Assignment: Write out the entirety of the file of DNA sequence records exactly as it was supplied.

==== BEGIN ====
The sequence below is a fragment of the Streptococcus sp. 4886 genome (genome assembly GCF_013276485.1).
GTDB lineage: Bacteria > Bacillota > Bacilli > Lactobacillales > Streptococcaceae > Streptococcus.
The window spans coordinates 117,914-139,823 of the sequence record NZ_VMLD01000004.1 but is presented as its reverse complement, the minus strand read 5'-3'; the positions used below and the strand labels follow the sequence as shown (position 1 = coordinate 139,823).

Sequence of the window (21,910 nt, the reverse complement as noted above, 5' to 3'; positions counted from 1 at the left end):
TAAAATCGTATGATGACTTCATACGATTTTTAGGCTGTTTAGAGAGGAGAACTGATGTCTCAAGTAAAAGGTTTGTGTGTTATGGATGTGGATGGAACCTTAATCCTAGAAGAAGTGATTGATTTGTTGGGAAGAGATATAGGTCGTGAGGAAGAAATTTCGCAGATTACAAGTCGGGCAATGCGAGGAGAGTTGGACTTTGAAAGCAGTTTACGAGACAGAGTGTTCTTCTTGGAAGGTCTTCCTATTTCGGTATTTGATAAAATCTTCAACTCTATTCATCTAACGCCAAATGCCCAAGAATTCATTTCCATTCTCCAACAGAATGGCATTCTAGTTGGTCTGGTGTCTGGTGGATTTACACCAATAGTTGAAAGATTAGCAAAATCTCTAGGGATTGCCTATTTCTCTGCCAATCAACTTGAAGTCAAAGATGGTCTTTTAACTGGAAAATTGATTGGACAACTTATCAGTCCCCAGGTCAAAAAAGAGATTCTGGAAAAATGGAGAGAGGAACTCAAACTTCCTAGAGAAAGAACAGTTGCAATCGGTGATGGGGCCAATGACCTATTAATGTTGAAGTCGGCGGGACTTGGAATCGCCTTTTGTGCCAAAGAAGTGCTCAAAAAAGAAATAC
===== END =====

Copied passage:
The sequence below is a fragment of the Streptococcus sp. 4886 genome (genome assembly GCF_013276485.1).
GTDB lineage: Bacteria > Bacillota > Bacilli > Lactobacillales > Streptococcaceae > Streptococcus.
The window spans coordinates 117,914-139,823 of the sequence record NZ_VMLD01000004.1 but is presented as its reverse complement, the minus strand read 5'-3'; the positions used below and the strand labels follow the sequence as shown (position 1 = coordinate 139,823).

Sequence of the window (21,910 nt, the reverse complement as noted above, 5' to 3'; positions counted from 1 at the left end):
TAAAATCGTATGATGACTTCATACGATTTTTAGGCTGTTTAGAGAGGAGAACTGATGTCTCAAGTAAAAGGTTTGTGTGTTATGGATGTGGATGGAACCTTAATCCTAGAAGAAGTGATTGATTTGTTGGGAAGAGATATAGGTCGTGAGGAAGAAATTTCGCAGATTACAAGTCGGGCAATGCGAGGAGAGTTGGACTTTGAAAGCAGTTTACGAGACAGAGTGTTCTTCTTGGAAGGTCTTCCTATTTCGGTATTTGATAAAATCTTCAACTCTATTCATCTAACGCCAAATGCCCAAGAATTCATTTCCATTCTCCAACAGAATGGCATTCTAGTTGGTCTGGTGTCTGGTGGATTTACACCAATAGTTGAAAGATTAGCAAAATCTCTAGGGATTGCCTATTTCTCTGCCAATCAACTTGAAGTCAAAGATGGTCTTTTAACTGGAAAATTGATTGGACAACTTATCAGTCCCCAGGTCAAAAAAGAGATTCTGGAAAAATGGAGAGAGGAACTCAAACTTCCTAGAGAAAGAACAGTTGCAATCGGTGATGGGGCCAATGACCTATTAATGTTGAAGTCGGCGGGACTTGGAATCGCCTTTTGTGCCAAAGAAGTGCTCAAAAAAGAAATAC